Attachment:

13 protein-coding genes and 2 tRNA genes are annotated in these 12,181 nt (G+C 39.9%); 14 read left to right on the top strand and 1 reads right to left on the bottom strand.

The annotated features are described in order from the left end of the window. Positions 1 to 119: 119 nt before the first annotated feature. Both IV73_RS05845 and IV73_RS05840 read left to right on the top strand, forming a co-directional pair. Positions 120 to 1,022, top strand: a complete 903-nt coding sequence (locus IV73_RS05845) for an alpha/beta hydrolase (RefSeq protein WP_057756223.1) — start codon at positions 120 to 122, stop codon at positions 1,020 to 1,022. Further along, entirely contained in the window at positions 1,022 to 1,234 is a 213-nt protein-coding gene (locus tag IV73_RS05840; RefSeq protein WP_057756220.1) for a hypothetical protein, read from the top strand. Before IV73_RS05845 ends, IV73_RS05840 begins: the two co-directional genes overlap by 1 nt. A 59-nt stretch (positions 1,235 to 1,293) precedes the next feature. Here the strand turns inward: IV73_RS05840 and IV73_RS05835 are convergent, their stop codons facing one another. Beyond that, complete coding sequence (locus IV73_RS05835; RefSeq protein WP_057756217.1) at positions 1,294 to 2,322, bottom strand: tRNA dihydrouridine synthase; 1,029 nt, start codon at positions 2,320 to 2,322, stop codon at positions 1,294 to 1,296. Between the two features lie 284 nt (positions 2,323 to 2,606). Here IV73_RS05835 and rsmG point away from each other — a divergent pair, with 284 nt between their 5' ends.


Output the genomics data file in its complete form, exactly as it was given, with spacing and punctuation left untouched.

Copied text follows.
13 protein-coding genes and 2 tRNA genes are annotated in these 12,181 nt (G+C 39.9%); 14 read left to right on the top strand and 1 reads right to left on the bottom strand.

The annotated features are described in order from the left end of the window. Positions 1 to 119: 119 nt before the first annotated feature. Both IV73_RS05845 and IV73_RS05840 read left to right on the top strand, forming a co-directional pair. Positions 120 to 1,022, top strand: a complete 903-nt coding sequence (locus IV73_RS05845) for an alpha/beta hydrolase (RefSeq protein WP_057756223.1) — start codon at positions 120 to 122, stop codon at positions 1,020 to 1,022. Further along, entirely contained in the window at positions 1,022 to 1,234 is a 213-nt protein-coding gene (locus tag IV73_RS05840; RefSeq protein WP_057756220.1) for a hypothetical protein, read from the top strand. Before IV73_RS05845 ends, IV73_RS05840 begins: the two co-directional genes overlap by 1 nt. A 59-nt stretch (positions 1,235 to 1,293) precedes the next feature. Here the strand turns inward: IV73_RS05840 and IV73_RS05835 are convergent, their stop codons facing one another. Beyond that, complete coding sequence (locus IV73_RS05835; RefSeq protein WP_057756217.1) at positions 1,294 to 2,322, bottom strand: tRNA dihydrouridine synthase; 1,029 nt, start codon at positions 2,320 to 2,322, stop codon at positions 1,294 to 1,296. Between the two features lie 284 nt (positions 2,323 to 2,606). Here IV73_RS05835 and rsmG point away from each other — a divergent pair, with 284 nt between their 5' ends.